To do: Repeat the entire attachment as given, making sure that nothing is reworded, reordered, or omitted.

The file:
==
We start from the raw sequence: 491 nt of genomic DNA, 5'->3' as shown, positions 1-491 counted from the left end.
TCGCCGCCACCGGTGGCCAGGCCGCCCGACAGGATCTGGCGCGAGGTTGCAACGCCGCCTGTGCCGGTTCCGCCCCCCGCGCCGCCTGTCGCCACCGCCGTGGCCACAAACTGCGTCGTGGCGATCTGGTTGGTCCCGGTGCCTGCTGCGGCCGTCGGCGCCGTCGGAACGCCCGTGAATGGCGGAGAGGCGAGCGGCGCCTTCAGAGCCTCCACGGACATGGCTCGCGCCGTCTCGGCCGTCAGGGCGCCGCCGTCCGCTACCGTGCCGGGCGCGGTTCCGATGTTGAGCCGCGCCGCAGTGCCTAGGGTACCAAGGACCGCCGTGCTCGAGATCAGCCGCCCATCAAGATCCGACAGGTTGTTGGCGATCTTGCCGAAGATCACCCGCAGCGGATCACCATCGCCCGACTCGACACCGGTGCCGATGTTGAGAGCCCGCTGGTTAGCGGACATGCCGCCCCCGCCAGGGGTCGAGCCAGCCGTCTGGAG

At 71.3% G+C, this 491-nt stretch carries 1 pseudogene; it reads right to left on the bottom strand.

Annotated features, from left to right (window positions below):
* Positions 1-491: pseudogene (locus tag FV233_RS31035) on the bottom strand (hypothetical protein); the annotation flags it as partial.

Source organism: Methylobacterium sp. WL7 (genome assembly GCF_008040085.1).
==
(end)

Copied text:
We start from the raw sequence: 491 nt of genomic DNA, 5'->3' as shown, positions 1-491 counted from the left end.
TCGCCGCCACCGGTGGCCAGGCCGCCCGACAGGATCTGGCGCGAGGTTGCAACGCCGCCTGTGCCGGTTCCGCCCCCCGCGCCGCCTGTCGCCACCGCCGTGGCCACAAACTGCGTCGTGGCGATCTGGTTGGTCCCGGTGCCTGCTGCGGCCGTCGGCGCCGTCGGAACGCCCGTGAATGGCGGAGAGGCGAGCGGCGCCTTCAGAGCCTCCACGGACATGGCTCGCGCCGTCTCGGCCGTCAGGGCGCCGCCGTCCGCTACCGTGCCGGGCGCGGTTCCGATGTTGAGCCGCGCCGCAGTGCCTAGGGTACCAAGGACCGCCGTGCTCGAGATCAGCCGCCCATCAAGATCCGACAGGTTGTTGGCGATCTTGCCGAAGATCACCCGCAGCGGATCACCATCGCCCGACTCGACACCGGTGCCGATGTTGAGAGCCCGCTGGTTAGCGGACATGCCGCCCCCGCCAGGGGTCGAGCCAGCCGTCTGGAG

At 71.3% G+C, this 491-nt stretch carries 1 pseudogene; it reads right to left on the bottom strand.

Annotated features, from left to right (window positions below):
* Positions 1-491: pseudogene (locus tag FV233_RS31035) on the bottom strand (hypothetical protein); the annotation flags it as partial.

Source organism: Methylobacterium sp. WL7 (genome assembly GCF_008040085.1).